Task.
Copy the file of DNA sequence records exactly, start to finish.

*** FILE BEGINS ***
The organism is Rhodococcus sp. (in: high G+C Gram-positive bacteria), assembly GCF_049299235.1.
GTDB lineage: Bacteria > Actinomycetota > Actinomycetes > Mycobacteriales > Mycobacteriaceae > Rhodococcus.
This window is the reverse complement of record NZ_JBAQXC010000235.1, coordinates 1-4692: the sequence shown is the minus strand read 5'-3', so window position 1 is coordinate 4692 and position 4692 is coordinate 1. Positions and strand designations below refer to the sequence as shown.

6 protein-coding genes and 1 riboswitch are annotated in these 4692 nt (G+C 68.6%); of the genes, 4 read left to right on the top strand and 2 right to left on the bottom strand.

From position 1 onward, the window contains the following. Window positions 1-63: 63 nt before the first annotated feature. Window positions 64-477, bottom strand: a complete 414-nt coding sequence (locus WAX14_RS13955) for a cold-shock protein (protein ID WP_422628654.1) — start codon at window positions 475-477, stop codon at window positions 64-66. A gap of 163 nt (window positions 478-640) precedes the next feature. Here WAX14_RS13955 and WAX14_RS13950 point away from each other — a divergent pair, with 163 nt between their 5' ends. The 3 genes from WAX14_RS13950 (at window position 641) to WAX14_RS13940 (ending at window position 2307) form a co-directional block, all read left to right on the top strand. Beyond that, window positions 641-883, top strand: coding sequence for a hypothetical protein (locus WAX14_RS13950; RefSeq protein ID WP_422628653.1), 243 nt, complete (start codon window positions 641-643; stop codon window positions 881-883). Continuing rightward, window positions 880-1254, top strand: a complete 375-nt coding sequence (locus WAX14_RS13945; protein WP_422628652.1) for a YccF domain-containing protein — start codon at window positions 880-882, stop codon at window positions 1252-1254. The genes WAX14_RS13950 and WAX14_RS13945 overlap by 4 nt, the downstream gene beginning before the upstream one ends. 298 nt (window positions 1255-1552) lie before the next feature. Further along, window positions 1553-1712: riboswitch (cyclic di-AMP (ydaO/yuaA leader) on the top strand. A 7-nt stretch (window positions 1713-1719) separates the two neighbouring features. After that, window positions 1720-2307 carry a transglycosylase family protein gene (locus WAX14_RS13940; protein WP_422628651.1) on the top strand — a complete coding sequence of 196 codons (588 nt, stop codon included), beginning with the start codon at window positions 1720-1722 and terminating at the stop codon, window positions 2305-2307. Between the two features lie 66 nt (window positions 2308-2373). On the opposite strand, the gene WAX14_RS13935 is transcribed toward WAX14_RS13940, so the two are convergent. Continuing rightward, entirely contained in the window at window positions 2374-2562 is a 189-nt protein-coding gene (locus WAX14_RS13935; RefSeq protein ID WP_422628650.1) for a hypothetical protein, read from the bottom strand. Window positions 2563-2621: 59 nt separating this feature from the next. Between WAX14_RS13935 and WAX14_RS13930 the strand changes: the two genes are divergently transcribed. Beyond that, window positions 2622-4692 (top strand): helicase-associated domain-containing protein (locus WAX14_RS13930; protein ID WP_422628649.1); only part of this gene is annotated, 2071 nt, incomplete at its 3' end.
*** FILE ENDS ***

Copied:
The organism is Rhodococcus sp. (in: high G+C Gram-positive bacteria), assembly GCF_049299235.1.
GTDB lineage: Bacteria > Actinomycetota > Actinomycetes > Mycobacteriales > Mycobacteriaceae > Rhodococcus.
This window is the reverse complement of record NZ_JBAQXC010000235.1, coordinates 1-4692: the sequence shown is the minus strand read 5'-3', so window position 1 is coordinate 4692 and position 4692 is coordinate 1. Positions and strand designations below refer to the sequence as shown.

6 protein-coding genes and 1 riboswitch are annotated in these 4692 nt (G+C 68.6%); of the genes, 4 read left to right on the top strand and 2 right to left on the bottom strand.

From position 1 onward, the window contains the following. Window positions 1-63: 63 nt before the first annotated feature. Window positions 64-477, bottom strand: a complete 414-nt coding sequence (locus WAX14_RS13955) for a cold-shock protein (protein ID WP_422628654.1) — start codon at window positions 475-477, stop codon at window positions 64-66. A gap of 163 nt (window positions 478-640) precedes the next feature. Here WAX14_RS13955 and WAX14_RS13950 point away from each other — a divergent pair, with 163 nt between their 5' ends. The 3 genes from WAX14_RS13950 (at window position 641) to WAX14_RS13940 (ending at window position 2307) form a co-directional block, all read left to right on the top strand. Beyond that, window positions 641-883, top strand: coding sequence for a hypothetical protein (locus WAX14_RS13950; RefSeq protein ID WP_422628653.1), 243 nt, complete (start codon window positions 641-643; stop codon window positions 881-883). Continuing rightward, window positions 880-1254, top strand: a complete 375-nt coding sequence (locus WAX14_RS13945; protein WP_422628652.1) for a YccF domain-containing protein — start codon at window positions 880-882, stop codon at window positions 1252-1254. The genes WAX14_RS13950 and WAX14_RS13945 overlap by 4 nt, the downstream gene beginning before the upstream one ends. 298 nt (window positions 1255-1552) lie before the next feature. Further along, window positions 1553-1712: riboswitch (cyclic di-AMP (ydaO/yuaA leader) on the top strand. A 7-nt stretch (window positions 1713-1719) separates the two neighbouring features. After that, window positions 1720-2307 carry a transglycosylase family protein gene (locus WAX14_RS13940; protein WP_422628651.1) on the top strand — a complete coding sequence of 196 codons (588 nt, stop codon included), beginning with the start codon at window positions 1720-1722 and terminating at the stop codon, window positions 2305-2307. Between the two features lie 66 nt (window positions 2308-2373). On the opposite strand, the gene WAX14_RS13935 is transcribed toward WAX14_RS13940, so the two are convergent. Continuing rightward, entirely contained in the window at window positions 2374-2562 is a 189-nt protein-coding gene (locus WAX14_RS13935; RefSeq protein ID WP_422628650.1) for a hypothetical protein, read from the bottom strand. Window positions 2563-2621: 59 nt separating this feature from the next. Between WAX14_RS13935 and WAX14_RS13930 the strand changes: the two genes are divergently transcribed. Beyond that, window positions 2622-4692 (top strand): helicase-associated domain-containing protein (locus WAX14_RS13930; protein ID WP_422628649.1); only part of this gene is annotated, 2071 nt, incomplete at its 3' end.